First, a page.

2) Confusion over manhood. #MeToo has brought to light many disgusting characters, but has also altered what it means to be a man. Many men are now incredibly cautious around women, for fear of being labeled a harasser. I don't know how many insufferable stories I've heard from boomers about how they asked a women out several times or followed her as some display of affection. If you did that now, you would absolutely get the social can. Men, who have been and still are expected to be the gender to "make the move" are suddenly having any mite of male bravado being labeled an offense. Suddenly, many men feel as if they are walking a very thin line.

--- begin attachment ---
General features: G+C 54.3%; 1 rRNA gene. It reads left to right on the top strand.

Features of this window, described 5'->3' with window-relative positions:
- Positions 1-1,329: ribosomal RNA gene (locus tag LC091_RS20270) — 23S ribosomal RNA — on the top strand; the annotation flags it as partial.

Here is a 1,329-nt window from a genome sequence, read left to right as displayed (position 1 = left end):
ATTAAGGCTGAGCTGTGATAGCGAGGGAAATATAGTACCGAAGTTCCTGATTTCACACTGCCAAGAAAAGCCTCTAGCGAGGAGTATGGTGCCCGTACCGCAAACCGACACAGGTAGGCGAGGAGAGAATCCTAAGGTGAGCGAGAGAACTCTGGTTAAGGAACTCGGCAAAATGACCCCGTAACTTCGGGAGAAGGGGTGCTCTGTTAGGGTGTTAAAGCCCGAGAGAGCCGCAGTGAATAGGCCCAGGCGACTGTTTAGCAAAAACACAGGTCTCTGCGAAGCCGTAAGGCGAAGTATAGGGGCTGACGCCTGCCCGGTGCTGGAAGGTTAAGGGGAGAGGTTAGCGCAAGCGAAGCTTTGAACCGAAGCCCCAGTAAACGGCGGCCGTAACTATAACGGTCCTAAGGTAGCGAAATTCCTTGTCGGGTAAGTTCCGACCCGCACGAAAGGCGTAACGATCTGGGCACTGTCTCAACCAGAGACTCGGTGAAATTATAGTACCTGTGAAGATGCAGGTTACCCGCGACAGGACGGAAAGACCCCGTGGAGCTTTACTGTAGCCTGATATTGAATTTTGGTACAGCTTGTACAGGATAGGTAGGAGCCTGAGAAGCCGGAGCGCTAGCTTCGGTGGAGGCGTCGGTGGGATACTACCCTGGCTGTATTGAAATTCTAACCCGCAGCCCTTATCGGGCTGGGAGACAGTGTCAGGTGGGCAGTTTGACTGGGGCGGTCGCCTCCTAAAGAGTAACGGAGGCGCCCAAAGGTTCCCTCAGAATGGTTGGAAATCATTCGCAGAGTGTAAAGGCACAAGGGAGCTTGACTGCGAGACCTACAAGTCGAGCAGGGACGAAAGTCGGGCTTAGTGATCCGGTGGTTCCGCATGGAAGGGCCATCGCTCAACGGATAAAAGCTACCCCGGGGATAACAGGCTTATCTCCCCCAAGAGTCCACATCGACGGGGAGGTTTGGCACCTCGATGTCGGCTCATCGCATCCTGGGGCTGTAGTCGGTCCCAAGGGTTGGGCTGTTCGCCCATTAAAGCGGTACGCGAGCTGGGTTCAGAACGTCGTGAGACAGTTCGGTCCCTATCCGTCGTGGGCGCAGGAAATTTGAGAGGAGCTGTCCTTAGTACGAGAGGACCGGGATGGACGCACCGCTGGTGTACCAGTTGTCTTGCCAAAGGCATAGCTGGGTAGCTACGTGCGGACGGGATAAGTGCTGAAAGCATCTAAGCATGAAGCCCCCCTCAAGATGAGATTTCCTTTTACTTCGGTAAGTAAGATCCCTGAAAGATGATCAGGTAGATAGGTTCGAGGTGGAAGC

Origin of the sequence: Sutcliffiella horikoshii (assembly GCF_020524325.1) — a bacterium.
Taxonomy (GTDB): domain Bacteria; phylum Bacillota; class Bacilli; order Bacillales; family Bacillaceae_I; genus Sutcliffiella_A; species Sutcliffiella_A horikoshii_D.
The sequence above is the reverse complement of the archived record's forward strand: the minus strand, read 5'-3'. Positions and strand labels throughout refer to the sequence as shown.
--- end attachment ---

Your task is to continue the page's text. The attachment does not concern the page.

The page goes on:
3) Sex. 28% of young men are sexless, greatly increased from its typical variance of 12-18% since the late 90s. Meanwhile, 18% of young women are sexless, only slightly increased from its typical of variance of 10-15% since the late 90s. This can be due to a variety of factors, such as porn crushing men's drives, men being too cautious (see point 2), men falling behind and being less datable (see point 1), etc. One reason I postulate from my own experiences is online dating. With men now more cautious to act in person (point 2), dating is funneled into the online realm, where people are summarized by looks and brief summaries, rather than their real-life personalities and warmth. Women have a far easier time finding dates (many women's profiles I have seen are absolutely inundated with matches), while men tend to experience radio silence and having few matches. This has given rise to one branch of online hate that has lead to a few mass-casualty events in North America: incels. Incels can have a whole book about them, but basically they are a large sub-culture of extreme self-hatred and misogyny.